Kristin Kittell | Assistant Perspectives Editor
As someone who’s been in a relationship with the same guy for an excessively long amount of time, I’ve found the lines between the person I am now and the person I was before him are usually faded at best.
It would take days of hunting through old notebooks and MySpace fossils to distinguish whether I decided to enjoy acoustic music before or after meeting my guitar-toting boyfriend. Did I enjoy road trips in vintage cars? Was I always so hopelessly naïve in all things concerning romance? Most importantly, will I miss the person I used to be?
So the burning question that was birthed by this string of musings is: Do we, as American youth, allow our relationships to erase our identities, replacing us with love-struck faces we don’t recognize in the mirror years later?
According to senior computer science major Brian Barbour, the road to couple-assimilation is simply a matter of “more planning around each other.”
“We include each other’s interests.”
Barbour, a confirmed un-bachelor for the last year and three months, is well past the stage of awkward formalities and has entered an era of comfort with his significant other. In this comfort, Barbour confesses, he has adopted a few new interests, some of which I can guarantee would not be on the roster for any single man’s typical night out.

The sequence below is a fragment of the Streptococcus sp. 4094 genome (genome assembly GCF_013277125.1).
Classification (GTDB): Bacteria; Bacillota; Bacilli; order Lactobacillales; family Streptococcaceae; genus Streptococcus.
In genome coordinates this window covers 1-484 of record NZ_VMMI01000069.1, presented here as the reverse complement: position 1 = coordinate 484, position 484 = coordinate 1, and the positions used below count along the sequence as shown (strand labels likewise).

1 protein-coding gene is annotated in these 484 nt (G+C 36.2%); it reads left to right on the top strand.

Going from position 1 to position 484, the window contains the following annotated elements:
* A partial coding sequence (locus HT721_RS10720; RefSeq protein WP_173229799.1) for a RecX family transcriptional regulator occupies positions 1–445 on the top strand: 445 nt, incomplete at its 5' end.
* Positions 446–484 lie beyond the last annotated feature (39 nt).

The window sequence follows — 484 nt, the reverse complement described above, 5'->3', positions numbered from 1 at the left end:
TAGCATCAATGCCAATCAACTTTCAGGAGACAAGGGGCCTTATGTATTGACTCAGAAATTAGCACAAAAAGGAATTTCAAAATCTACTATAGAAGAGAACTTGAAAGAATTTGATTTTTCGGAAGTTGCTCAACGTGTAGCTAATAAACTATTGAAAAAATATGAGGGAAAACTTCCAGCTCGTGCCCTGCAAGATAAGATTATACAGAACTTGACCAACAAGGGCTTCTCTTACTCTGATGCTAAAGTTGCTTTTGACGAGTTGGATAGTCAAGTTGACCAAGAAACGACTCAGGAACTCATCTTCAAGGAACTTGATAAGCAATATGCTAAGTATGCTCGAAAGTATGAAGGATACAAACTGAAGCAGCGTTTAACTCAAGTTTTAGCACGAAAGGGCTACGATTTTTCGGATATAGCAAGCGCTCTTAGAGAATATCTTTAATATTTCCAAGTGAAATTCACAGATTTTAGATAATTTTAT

“We go shopping more,” he states. “I never listened to country music until now, and I have watched a few more girl movies.”
But from his perspective, no life-altering transformations have occurred, which leads me to wonder if the changes we make to ensure our relationships last are even changes we notice. Eventually, we have to step back and consider whether or not we would maintain our newfound interests should the relationship fall to pieces.
If you’re faking your way through your fifth chick flick this month, squeezing out tears and preparing a post-movie commentary, you’ve probably gone too far. Girls, do not pick out a favorite hockey team and track their scores all season because you caught your boyfriend checking out a game at the bar last weekend.
Adopt only the hobbies you can carrying on post break-up. Take notes from Brooklyn Singleton, a sophomore business major who picked up one thing in particular from her boyfriend of a year and a half.
“I like to go to the gym now, more than I ever did before,” she states. Would she continue should she find herself single? “Yes,” she said. “I would still go to the gym.”
There’s nothing wrong with joining in for a game while your boyfriend engulfs himself in “Call of Duty,” but there’s nothing wrong with kicking back with a book either.
As I approach my three year anniversary, I can absolutely promise I will never again be the arrogant 17 year-old I was when I met him. I suppose I can credit this partially to growing up, but I know without a doubt most of who I am reflects the partner I’ve had.
I’m not afraid to say I don’t want to listen to him play Christmas carols on his banjo. This doesn’t make me a bad girlfriend. He’s free to let me know he doesn’t enjoy cleaning out barns in the Tennessee summer heat, and I don’t have to resolve to discard him. This is why we work. TAS